Leigh has been married to Joe for 13 years. They have two daughters aged 11 and 9.
1. Joe’s diagnosis must have come out of the blue. How did you both react?
We were both in shock. Neither of us thought that the diagnosis would be prostate cancer. We just kept thinking that Joe was too young and this was something that happened to older men.
2. How involved were you in the decision-making about treatment?
Initially I did not attend any of Joe’s appointments as we thought it was nothing to worry about. It wasn’t until Joe was diagnosed and then referred to The Prostate Centre that I then attended consultations. I did some research mainly on the internet and spoke to Joe who had carried out his own research and spoken to various organisations. Ultimately it was Joe who made the decision to have the surgery and I agreed that this was the best decision.
3. Who did you turn to for support? Did you decide to be open about Joe’s cancer with your friends and family?
We were very open about Joe’s cancer and all our family and friends knew. We did decide not to tell the children that Joe had cancer because we didn’t want to frighten them with the “cancer” word. There were other reasons behind this and we felt they didn’t need to know. Our family and friends were extremely supportive and I personally would not have made it through this experience without them.
4. What was the worst period for you? Diagnosis? Deciding on treatment options? Surgery? Post surgery?
Diagnosis was the worst periof of the whole experience and I think that’s just the shock of having your worst fears confirmed. The surgery was frightening and by that I mean it was hard to see your normally fit, healthy husband reduced to a frail, weak man. Post surgery was tiring as Joe needed quite a lot of care and support.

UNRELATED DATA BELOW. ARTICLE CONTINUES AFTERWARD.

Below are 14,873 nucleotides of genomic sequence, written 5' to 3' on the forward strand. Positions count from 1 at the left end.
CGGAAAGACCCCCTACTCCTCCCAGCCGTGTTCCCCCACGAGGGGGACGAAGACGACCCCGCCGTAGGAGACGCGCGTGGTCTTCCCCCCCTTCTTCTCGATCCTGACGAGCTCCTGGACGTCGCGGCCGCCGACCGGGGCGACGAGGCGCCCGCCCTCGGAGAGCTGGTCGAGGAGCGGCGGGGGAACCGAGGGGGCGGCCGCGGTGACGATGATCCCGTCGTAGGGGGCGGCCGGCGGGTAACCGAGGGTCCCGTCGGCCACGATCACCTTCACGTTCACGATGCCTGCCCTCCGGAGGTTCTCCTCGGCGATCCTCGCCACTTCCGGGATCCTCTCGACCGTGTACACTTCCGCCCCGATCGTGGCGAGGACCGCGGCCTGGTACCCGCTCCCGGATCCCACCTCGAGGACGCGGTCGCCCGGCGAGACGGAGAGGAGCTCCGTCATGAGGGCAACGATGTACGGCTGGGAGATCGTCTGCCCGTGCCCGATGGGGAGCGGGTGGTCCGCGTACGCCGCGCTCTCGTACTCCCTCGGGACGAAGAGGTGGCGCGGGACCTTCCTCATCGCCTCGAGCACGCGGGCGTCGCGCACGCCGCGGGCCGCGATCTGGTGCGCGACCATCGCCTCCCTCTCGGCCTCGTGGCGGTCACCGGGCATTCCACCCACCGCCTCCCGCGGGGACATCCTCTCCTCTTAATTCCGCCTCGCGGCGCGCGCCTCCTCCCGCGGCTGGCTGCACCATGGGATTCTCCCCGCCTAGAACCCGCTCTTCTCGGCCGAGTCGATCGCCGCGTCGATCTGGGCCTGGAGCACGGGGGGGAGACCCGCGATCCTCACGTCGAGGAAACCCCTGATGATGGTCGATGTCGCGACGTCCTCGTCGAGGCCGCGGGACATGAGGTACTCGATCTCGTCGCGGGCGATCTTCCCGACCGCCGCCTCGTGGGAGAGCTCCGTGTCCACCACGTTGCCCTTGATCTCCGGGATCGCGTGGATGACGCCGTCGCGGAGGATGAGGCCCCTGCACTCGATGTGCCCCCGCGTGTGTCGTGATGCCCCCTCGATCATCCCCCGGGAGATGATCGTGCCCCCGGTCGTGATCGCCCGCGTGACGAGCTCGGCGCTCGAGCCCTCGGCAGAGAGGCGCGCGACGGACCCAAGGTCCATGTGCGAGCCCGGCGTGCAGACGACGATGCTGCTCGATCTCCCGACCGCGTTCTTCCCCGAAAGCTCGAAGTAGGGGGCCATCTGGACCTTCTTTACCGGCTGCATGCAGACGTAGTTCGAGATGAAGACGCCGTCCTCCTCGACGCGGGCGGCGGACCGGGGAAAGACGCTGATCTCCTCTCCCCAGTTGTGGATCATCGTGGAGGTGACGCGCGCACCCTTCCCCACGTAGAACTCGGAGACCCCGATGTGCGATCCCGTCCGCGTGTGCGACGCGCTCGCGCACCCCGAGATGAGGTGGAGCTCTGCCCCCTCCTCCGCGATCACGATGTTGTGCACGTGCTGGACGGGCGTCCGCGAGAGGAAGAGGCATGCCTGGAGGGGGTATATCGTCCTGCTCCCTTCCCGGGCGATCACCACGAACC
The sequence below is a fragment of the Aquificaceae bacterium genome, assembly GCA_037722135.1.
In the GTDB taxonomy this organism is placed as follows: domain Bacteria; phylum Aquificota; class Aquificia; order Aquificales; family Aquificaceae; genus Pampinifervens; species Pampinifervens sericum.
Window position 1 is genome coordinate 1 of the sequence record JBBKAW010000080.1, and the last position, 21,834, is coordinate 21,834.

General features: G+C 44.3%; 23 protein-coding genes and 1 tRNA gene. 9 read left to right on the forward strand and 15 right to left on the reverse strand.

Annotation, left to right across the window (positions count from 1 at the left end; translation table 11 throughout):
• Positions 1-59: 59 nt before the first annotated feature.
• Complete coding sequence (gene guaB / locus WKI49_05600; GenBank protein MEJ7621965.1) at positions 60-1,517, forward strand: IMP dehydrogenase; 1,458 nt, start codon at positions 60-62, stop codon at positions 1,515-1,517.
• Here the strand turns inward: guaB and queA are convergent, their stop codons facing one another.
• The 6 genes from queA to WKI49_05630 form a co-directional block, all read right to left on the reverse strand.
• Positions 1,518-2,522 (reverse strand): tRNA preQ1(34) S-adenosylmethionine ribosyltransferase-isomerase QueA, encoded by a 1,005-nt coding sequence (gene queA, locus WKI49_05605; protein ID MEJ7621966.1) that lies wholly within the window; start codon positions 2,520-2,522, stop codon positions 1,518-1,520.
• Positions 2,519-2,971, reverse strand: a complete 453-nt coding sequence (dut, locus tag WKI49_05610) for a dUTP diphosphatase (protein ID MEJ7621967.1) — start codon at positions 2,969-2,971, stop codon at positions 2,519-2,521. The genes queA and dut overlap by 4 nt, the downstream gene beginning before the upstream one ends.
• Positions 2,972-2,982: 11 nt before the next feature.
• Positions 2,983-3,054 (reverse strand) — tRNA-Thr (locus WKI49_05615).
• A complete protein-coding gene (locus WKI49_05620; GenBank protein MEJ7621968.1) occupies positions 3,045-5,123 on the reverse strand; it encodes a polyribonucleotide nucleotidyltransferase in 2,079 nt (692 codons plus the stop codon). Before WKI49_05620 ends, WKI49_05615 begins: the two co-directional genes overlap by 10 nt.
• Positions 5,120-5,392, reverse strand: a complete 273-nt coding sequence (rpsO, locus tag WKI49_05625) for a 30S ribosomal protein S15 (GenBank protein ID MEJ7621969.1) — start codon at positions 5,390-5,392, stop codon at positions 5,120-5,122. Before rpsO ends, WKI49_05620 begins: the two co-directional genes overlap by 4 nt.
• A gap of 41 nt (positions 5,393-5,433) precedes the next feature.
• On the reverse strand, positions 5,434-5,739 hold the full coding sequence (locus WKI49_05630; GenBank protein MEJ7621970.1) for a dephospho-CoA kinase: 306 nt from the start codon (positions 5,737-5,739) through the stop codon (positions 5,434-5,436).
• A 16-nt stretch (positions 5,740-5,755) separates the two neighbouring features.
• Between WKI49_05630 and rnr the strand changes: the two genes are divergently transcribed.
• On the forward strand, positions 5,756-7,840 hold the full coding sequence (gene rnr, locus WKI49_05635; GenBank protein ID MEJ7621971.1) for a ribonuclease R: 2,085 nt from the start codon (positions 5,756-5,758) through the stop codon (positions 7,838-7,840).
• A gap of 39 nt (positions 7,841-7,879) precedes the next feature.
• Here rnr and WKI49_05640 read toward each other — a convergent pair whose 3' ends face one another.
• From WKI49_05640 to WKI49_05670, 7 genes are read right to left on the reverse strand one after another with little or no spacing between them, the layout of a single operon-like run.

5. Sometimes it can be tougher for the partner than the patient – would you agree?
I think this is true to a certain degree. Friends and family obviously focused on Joe and the diagnosis quite rightly. However, you are dealing with the shock too and still trying to keep some normality, especially for the children.
6. How helpful was it for him to have you at home when he was recovering from the operation?
I don’t think Joe would have coped on his own for at least for the first two weeks after he came home. He did have a but of pain at some points and just having someone close by helped him. I took two weeks off work to be at home and I think it really helped Joe.
7. Did any of the after-effects from the surgery particularly affect you?
I think seeing Joe so weak and feeble looking really affected me as I have never seen him in this situation before. It was very upsetting for me and for the children.
8. How do you feel now, a year later?
Even though it’s only been a year it actually feels like a lifetime ago. We have both commented that we sometimes wonder if it really happened. Joe obviously has regular reminders through his 3-monthly blood tests and we both heave a huge sigh of relief when the test result is negative.
9. Do you think anything positive came out of the experience, in terms of your relationship and/or family?
We are definitely closer as a couple and as a family. We have a new motto in our house “Don’t sweat the small stuff” which we all try and live by!
10. What message, if any, do you have for partners of prostate cancer patients going through a similar experience?
Stay positive. Find out as much as you can about prostate cancer before you make any decisions.